Welcome to the revamped Things in Scots series. In this incarnation of TiS, I’m sharing the Scots language found in my upcoming romantic suspense novel, Running the Asset.
Let’s dive right in and get to this week’s word–well, it’s a phrase in the snippet.
Here’s the snippet… (unedited first draft)
He gripped Elle’s chin, forcing her to look up at him. “The morra’s morn, you’re going to get that drive for me, and then I suggest you get the fuck out of Marseille.”
Incensed eyes pinned him. “No.”
A lesser man would have withered under the waves of anger coming off her, but Adam remained unmoved. So she hated him; it was no skin off his nose. He wasn’t too fond of her either. “No?”
“Fine. Let’s see how you feel in the morning.” He tugged at her restraints, then gave her the smile he’d been told would get him killed one day. “Don’t go anywhere, doll.” He left her tied to the chair as he walked out of her apartment.Running the Asset (Deniable Unit #1)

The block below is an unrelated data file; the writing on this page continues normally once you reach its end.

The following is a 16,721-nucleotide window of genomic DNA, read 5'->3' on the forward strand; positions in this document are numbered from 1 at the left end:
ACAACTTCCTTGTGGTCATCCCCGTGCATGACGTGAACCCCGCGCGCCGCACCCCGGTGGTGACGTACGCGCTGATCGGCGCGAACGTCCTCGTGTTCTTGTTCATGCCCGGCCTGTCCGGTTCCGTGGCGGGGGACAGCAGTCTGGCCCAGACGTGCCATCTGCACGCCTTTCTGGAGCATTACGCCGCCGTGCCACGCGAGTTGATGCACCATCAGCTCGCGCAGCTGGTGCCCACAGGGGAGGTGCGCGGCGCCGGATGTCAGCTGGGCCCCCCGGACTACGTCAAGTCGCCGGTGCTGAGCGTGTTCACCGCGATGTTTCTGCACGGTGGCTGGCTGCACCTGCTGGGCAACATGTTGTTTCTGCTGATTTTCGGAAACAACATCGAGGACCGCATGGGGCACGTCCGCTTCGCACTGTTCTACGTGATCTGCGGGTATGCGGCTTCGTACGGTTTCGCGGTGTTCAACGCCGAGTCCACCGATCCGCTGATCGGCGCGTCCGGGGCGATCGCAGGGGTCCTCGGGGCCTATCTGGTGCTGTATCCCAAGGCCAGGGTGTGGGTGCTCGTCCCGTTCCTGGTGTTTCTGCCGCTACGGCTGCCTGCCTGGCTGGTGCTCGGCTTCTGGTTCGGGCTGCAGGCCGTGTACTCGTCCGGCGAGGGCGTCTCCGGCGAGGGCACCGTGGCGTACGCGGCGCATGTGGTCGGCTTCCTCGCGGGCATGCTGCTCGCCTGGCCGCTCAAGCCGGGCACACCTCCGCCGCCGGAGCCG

Let’s break the phrase down. Morra is more common in the Central dialect of Scots, and it means tomorrow–it’s usually said as the morra. Morn means morning. Put it all together, and we get the morra’s morn meaning tomorrow morning.
[FYI: If Adam spoke another dialect of Scots, say North East/The Doric, he’d have said the/e morn’s morn to mean the same thing.]
And that’s it
I hope you enjoyed this post. I’d love to hear your comments on how easy or difficult it was to get the gist of the morra’s morn as it appeared in the quote.
If you find yourself inspired by the Scots words I share, add the tag #TiS or #ThingsinScots to your writing/art/photo post and drop your link in the comments.
If you want to see more Scots posts, check out the original series, Things in Scots.
Thanks for reading. Take care, and I hope to see you next week for more Scots on Manuscript Mondays!